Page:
The “classical model” of social movement theory explains the emergence of social movements in terms of collective psychological reactions to structural changes in society. In short, people are alienated and therefore join protest movements. Hating on this approach is something of a cornerstone of the sociological canon of contemporary social movement theory. Central among the numerous problems with the classical model is how it pathologizes individual social movement participants, treating them as alienated, anomic, maladjusted, and deviant specimen. Reasons for rejecting the theory are plentiful. The framework had to die; good riddance!
So then, is it too soon to ask whether there might be a few useful gems buried along with the rotting corpse of the classical model? How bad of an idea is it to exhume the casket in order to pan for gold?
“For the mass society theorist,” Doug McAdam explains (in Political Process and the Development of Black Insurgency), “the movement offers the atomized individual the sense of community he lacks in his everyday life.” Such a framework does not seem to fit with “the development of black insurgency” described by McAdam. He details how individual participation in the civil rights movement was hardly an individual matter; it tended to stem from community membership—especially membership in black churches, black colleges, and chapters of the NAACP—rather than from a lack of community. Continue reading
Messaging (/symbolic contestation) for populist alignment: very rough notes, pieces of the puzzle, for future exploration…
- Messages and memes (i.e. carriers of messages) must be potent enough to penetrate the meaning-making processes of existing social aggregations (aka “groups”).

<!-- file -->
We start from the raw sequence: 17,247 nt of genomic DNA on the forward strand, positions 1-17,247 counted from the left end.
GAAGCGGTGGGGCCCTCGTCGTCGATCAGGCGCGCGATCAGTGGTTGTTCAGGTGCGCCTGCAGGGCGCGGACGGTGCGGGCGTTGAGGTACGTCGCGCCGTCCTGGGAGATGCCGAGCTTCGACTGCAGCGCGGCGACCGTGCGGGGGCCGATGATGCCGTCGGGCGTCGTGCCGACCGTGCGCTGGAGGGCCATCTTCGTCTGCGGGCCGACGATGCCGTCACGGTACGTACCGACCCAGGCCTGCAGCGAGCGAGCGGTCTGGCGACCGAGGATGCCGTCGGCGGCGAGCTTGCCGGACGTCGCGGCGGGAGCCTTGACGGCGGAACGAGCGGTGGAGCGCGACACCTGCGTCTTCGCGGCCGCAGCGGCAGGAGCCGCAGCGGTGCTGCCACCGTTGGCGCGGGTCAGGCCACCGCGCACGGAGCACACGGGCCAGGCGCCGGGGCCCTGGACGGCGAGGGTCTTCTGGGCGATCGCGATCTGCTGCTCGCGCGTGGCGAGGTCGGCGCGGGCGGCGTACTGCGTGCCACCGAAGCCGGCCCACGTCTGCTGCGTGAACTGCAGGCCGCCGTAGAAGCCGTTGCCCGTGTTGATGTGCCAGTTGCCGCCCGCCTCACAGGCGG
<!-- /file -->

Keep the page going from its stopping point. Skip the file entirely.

- Proximate groups are the primary spaces where meanings are processed, judged, opinions shaped, etc. (A “proximate” group is an immediately-experiencable, graspable in size, often-local group. Proximate, as opposed to abstract or imagined, the latter referring to a society, nation, class, religion, etc.)
- Explicate the modern dis-integration/dispersal of proximate groups; a society of divided selves; identities dispersed across several circles / groups of identity, etc.
- Explore the “script” and pressure within groups to avoid internal friction, especially subversive challenge; to extricate the political into a distinct group unto itself (e.g. “activism”), and thus to minimize antagonisms within the proximate group, its life and functions.
- In eras of identity dispersal and unrootedness—and the shrinking of the “tradition-directed” groups and character structures—the opening to frame more potent abstract “groups” (aka imagined communities). The technologies of the mass media (first print, through the novel and national newspapers) enabled these new publics to emerge. The idea of society itself became more imaginable. (See Benedict Anderson’s Imagined Communities)
- The imagined public is still processed, understood, and judged within proximate groups, whose identities are also shaped by their understanding and interaction to the larger social abstraction. The way it seems to look and the way it should look are a projection of values, rituals, understandings, experiences, etc. derived from proximate group experiences and culture.
- Continue reading